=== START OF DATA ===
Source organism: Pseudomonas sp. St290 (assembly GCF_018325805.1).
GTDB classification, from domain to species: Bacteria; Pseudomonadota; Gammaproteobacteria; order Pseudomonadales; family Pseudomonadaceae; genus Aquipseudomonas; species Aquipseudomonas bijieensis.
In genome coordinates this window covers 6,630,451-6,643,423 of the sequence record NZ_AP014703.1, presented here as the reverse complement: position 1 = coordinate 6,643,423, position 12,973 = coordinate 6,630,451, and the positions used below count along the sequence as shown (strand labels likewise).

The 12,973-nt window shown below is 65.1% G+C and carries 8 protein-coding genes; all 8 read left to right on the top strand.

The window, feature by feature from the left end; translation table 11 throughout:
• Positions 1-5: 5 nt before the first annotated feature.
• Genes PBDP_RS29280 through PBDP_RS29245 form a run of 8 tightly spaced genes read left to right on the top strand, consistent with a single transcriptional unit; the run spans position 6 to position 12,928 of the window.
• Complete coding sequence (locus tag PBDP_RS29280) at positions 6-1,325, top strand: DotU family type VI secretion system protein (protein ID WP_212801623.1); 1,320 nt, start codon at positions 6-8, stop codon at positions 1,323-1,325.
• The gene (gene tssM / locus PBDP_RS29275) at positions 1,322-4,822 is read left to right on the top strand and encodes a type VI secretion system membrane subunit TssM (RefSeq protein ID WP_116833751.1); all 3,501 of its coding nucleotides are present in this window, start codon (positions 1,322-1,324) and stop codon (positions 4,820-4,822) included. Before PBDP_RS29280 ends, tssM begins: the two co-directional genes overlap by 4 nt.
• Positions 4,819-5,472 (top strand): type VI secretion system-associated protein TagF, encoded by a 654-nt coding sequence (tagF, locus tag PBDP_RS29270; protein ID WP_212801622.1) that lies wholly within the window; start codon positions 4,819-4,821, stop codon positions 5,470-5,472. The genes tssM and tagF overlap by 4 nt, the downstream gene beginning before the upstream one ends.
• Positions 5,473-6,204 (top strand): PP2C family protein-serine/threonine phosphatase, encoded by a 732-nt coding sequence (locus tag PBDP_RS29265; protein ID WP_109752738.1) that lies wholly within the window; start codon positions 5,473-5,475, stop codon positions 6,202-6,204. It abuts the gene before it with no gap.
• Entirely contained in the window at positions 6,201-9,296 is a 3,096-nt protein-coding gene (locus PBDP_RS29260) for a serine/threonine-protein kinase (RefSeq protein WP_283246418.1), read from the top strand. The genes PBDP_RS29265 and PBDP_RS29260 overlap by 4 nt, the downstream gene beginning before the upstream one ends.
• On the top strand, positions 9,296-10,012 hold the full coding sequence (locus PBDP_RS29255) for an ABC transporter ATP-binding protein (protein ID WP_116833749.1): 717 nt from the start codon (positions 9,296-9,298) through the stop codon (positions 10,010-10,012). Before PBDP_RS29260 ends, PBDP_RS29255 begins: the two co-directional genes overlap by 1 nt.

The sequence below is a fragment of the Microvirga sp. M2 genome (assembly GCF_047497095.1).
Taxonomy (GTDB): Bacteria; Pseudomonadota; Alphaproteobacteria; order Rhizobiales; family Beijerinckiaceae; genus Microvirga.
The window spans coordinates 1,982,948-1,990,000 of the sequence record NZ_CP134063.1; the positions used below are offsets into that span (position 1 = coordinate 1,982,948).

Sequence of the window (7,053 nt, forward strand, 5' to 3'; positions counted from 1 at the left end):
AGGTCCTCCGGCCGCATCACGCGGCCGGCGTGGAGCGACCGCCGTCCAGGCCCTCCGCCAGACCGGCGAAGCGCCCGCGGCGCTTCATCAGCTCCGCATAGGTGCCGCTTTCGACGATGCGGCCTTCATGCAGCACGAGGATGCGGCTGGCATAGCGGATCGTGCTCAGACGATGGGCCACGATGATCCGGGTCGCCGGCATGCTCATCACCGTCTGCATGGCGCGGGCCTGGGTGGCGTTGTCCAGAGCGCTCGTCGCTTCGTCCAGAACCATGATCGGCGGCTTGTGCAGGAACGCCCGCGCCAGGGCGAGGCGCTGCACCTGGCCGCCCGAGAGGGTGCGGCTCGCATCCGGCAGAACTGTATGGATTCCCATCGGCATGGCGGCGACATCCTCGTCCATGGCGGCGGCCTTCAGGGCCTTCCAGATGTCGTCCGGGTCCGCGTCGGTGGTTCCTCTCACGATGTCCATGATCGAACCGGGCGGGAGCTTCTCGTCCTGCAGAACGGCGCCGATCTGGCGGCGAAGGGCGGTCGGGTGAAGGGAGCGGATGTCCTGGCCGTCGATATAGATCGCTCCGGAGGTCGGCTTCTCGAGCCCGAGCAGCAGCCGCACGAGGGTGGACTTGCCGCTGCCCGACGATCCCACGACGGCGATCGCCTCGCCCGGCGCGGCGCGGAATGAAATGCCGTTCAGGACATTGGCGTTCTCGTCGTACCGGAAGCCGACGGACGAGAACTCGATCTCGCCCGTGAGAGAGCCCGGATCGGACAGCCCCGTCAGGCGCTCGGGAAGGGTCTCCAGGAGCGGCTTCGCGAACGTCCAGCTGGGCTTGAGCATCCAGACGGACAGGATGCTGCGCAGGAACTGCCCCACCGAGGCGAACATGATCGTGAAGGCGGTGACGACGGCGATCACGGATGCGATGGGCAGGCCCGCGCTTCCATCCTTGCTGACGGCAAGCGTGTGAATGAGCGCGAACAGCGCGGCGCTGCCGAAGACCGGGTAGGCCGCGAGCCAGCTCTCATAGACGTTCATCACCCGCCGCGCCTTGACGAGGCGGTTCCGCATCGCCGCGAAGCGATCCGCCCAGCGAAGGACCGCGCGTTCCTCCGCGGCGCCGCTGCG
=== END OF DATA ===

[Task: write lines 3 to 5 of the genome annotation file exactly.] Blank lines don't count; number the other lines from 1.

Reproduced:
In genome coordinates this window covers 6,630,451-6,643,423 of the sequence record NZ_AP014703.1, presented here as the reverse complement: position 1 = coordinate 6,643,423, position 12,973 = coordinate 6,630,451, and the positions used below count along the sequence as shown (strand labels likewise).

The 12,973-nt window shown below is 65.1% G+C and carries 8 protein-coding genes; all 8 read left to right on the top strand.

The window, feature by feature from the left end; translation table 11 throughout: